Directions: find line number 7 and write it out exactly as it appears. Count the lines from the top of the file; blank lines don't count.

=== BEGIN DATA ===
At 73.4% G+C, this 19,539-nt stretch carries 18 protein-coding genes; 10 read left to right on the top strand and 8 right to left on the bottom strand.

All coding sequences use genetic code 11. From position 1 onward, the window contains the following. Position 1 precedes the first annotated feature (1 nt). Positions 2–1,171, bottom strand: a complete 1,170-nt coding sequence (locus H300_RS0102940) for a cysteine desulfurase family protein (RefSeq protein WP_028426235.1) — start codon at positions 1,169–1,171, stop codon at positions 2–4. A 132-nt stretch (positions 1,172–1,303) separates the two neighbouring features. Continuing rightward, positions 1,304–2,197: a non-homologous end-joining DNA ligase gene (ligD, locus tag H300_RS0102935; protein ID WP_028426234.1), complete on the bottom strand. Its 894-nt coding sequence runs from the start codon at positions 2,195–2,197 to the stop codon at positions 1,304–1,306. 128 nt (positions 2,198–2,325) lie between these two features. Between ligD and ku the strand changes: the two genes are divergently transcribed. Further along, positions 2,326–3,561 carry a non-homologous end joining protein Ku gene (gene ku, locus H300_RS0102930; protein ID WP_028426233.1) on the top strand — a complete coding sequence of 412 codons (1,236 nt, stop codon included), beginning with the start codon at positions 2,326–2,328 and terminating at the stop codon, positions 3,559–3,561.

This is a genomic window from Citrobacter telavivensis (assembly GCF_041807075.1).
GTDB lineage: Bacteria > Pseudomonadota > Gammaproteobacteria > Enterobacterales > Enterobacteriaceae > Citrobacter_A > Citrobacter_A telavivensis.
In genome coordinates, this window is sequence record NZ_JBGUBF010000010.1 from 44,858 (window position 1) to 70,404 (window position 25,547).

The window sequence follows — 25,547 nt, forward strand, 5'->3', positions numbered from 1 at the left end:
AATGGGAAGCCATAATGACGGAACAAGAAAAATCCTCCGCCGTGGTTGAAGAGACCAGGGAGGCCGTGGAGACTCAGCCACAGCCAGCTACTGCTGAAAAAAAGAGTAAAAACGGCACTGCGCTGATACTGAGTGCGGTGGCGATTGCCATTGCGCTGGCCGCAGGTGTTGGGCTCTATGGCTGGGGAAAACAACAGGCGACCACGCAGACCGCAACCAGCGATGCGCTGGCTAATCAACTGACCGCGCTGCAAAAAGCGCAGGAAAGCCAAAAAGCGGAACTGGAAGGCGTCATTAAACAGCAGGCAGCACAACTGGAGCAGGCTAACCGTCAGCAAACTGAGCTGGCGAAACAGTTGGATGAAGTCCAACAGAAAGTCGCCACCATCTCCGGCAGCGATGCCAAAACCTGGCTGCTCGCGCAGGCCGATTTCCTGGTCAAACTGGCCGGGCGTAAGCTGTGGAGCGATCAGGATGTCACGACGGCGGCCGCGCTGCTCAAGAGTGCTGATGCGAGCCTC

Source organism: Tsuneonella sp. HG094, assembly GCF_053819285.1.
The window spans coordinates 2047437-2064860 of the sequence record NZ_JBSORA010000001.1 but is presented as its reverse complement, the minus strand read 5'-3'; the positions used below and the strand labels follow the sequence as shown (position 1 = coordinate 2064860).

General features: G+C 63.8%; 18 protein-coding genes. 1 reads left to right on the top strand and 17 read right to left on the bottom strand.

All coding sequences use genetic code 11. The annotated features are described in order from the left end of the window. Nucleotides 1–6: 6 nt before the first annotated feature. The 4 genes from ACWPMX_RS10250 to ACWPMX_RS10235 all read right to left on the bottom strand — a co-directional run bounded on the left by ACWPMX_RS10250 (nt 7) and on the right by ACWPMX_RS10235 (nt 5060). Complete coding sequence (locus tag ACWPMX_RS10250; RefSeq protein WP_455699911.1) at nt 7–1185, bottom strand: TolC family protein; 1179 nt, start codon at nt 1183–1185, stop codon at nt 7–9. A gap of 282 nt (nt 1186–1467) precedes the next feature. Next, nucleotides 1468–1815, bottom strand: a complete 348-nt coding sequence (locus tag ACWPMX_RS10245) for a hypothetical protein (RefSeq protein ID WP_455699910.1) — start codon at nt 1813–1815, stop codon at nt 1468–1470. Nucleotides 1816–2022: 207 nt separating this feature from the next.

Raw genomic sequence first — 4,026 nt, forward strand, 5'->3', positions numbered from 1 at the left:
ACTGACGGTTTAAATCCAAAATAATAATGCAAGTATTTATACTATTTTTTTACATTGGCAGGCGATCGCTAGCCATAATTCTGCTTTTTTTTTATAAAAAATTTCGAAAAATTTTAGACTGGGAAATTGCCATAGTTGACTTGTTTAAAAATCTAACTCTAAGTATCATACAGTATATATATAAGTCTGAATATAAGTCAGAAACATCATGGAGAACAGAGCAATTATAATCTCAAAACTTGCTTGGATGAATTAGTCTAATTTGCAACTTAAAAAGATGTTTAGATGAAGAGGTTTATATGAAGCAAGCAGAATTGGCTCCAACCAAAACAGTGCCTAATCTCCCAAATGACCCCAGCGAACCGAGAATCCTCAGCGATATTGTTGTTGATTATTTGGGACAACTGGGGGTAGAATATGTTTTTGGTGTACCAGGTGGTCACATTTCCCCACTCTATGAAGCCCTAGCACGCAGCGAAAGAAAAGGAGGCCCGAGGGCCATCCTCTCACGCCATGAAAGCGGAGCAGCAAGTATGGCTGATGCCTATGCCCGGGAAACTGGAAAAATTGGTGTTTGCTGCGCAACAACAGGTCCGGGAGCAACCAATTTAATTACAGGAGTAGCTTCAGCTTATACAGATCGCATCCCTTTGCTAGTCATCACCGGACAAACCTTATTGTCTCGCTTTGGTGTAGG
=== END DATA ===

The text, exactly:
AATGGGAAGCCATAATGACGGAACAAGAAAAATCCTCCGCCGTGGTTGAAGAGACCAGGGAGGCCGTGGAGACTCAGCCACAGCCAGCTACTGCTGAAAAAAAGAGTAAAAACGGCACTGCGCTGATACTGAGTGCGGTGGCGATTGCCATTGCGCTGGCCGCAGGTGTTGGGCTCTATGGCTGGGGAAAACAACAGGCGACCACGCAGACCGCAACCAGCGATGCGCTGGCTAATCAACTGACCGCGCTGCAAAAAGCGCAGGAAAGCCAAAAAGCGGAACTGGAAGGCGTCATTAAACAGCAGGCAGCACAACTGGAGCAGGCTAACCGTCAGCAAACTGAGCTGGCGAAACAGTTGGATGAAGTCCAACAGAAAGTCGCCACCATCTCCGGCAGCGATGCCAAAACCTGGCTGCTCGCGCAGGCCGATTTCCTGGTCAAACTGGCCGGGCGTAAGCTGTGGAGCGATCAGGATGTCACGACGGCGGCCGCGCTGCTCAAGAGTGCTGATGCGAGCCTC